How exactly would Thomas Jefferson react to finding himself suddenly living in the 2010s? Would he embrace modern technology and today's social changes, or would he be a complete fish out of water? The exploration of this theme definitely makes for an enjoyable book. It is intelligent and has more history thrown in than the average time travel book. Actually, this seems to be one part time travel book, one part history book, and one part ghost story. At first, I wasn't sure it could be categorized as a time travel book, but Thomas Jefferson's ghost takes on corporeal form and actually lives and breathes in a time not his own. So it technically counts as time travel.
Lest you think that the book be a little too serious for your tastes, I'll present you with a few choice quotes:"I saw Thomas Jefferson naked.""The bill came to more than $1,400. I consoled myself that it was a bargain for a meal with Thomas Jefferson.""You should be Gooogling, Mr. Carter, "Jefferson said. "I Google, but with a healthy skepticism."
And, gosh, those quotes pretty much sum up Thomas Jefferson's personality in the 2010s: an information-thirsty,lusty man with an appreciation and need for fine things and the need for a much deeper purse than that which an unemployed ex-president with no identification actually has.
Of course, I'm sure you're curious as to what Mr. Jefferson has on his iPod, aren't you? Luckily for you, there's a playlist for that
Trying to place Jefferson in the modern world and imagine his reaction to those things around him is certainly no easy task. I found myself wondering what his main issues would be and whether or not he would fit more into conservative or liberal politics of our day. While he was extremely liberal for his time, the author suggests that he'd have difficulty adjusting to the social liberalism of today, especially the rights of non-whites in America. According to today's standards, he's depicted as having difficulty being "politically correct" when it comes to discussing race. I could see that being true for anyone brought forward into our world from his. But I would want to imagine that he would be more quickly open minded than the average citizen time traveler from his world. And I could see that, as the author suggests, it may be a stretch for him to be able to immediately imagine that the inalienable rights of men pursuing happiness and liberty should also include their sexual rights.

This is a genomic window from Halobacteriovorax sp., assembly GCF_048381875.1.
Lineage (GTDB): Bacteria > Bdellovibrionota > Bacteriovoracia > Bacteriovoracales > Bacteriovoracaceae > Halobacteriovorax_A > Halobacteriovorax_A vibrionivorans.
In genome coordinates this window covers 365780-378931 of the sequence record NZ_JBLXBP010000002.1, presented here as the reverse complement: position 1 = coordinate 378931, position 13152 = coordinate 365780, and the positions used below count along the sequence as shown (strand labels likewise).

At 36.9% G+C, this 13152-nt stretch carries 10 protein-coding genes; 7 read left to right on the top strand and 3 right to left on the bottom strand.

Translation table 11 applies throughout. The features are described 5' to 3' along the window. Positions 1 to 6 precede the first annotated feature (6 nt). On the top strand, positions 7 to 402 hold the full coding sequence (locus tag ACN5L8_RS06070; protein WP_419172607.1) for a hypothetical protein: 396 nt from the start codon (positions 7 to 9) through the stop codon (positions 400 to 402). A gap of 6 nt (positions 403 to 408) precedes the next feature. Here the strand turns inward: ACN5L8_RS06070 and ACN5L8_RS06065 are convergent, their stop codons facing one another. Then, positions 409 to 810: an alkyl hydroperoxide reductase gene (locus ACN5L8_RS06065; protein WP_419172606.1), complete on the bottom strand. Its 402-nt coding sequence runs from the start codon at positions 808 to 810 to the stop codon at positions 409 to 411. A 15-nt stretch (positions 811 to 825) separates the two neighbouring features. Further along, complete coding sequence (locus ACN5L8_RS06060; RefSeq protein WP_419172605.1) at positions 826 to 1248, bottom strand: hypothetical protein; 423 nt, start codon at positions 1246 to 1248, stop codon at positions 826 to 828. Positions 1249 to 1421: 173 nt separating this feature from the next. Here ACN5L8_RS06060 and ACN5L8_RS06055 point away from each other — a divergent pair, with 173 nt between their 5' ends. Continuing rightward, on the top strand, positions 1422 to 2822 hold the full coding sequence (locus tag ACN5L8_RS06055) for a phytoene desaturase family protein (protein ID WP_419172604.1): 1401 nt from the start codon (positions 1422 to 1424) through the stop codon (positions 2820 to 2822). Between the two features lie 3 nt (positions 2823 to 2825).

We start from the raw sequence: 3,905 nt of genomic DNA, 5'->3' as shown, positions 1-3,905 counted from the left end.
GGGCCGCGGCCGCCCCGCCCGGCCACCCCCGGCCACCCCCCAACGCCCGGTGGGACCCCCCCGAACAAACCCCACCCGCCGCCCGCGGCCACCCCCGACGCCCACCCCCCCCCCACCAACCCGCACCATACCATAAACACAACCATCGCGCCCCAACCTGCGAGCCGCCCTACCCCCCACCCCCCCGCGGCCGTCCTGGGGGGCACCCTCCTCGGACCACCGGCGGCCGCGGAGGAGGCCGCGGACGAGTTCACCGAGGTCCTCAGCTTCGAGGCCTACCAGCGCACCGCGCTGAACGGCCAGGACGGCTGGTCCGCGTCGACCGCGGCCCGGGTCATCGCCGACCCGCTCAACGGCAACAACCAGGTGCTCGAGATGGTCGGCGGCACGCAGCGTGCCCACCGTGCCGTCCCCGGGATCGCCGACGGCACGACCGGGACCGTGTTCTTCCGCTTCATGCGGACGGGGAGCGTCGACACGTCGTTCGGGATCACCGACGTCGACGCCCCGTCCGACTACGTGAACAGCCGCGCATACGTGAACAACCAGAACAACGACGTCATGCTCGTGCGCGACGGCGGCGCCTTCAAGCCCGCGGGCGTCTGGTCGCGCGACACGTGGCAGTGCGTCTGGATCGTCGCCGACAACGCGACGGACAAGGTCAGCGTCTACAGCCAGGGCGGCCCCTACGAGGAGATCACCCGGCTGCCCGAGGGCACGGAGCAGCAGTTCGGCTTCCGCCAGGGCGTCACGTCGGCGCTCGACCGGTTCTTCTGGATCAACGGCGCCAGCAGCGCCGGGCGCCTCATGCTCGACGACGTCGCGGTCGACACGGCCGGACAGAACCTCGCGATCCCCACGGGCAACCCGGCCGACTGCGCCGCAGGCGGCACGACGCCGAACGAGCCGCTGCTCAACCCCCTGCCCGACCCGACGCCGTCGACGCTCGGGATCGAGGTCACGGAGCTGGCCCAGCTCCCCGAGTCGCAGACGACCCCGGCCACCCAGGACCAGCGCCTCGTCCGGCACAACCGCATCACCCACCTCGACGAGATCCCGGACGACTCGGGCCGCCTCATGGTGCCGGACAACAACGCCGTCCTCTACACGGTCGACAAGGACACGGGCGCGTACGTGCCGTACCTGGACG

It's interesting, though, that the more that you delve into the personal lives of some of our famous founding fathers, the more you realize that you'd only really rather meet them in theory rather than in actual practice. Some of the things that you love about them would probably be the very things that you would grow weary of in real life. (Benjamin Franklin, I'm looking at you, too.)
Anyhow, this is a fun novel to read and definitely worth the time ... despite its lack of Oxford Comma in the title. ;) Give it a read and then take yourself out for French food (hopefully without a dead president running your bill up to $1400).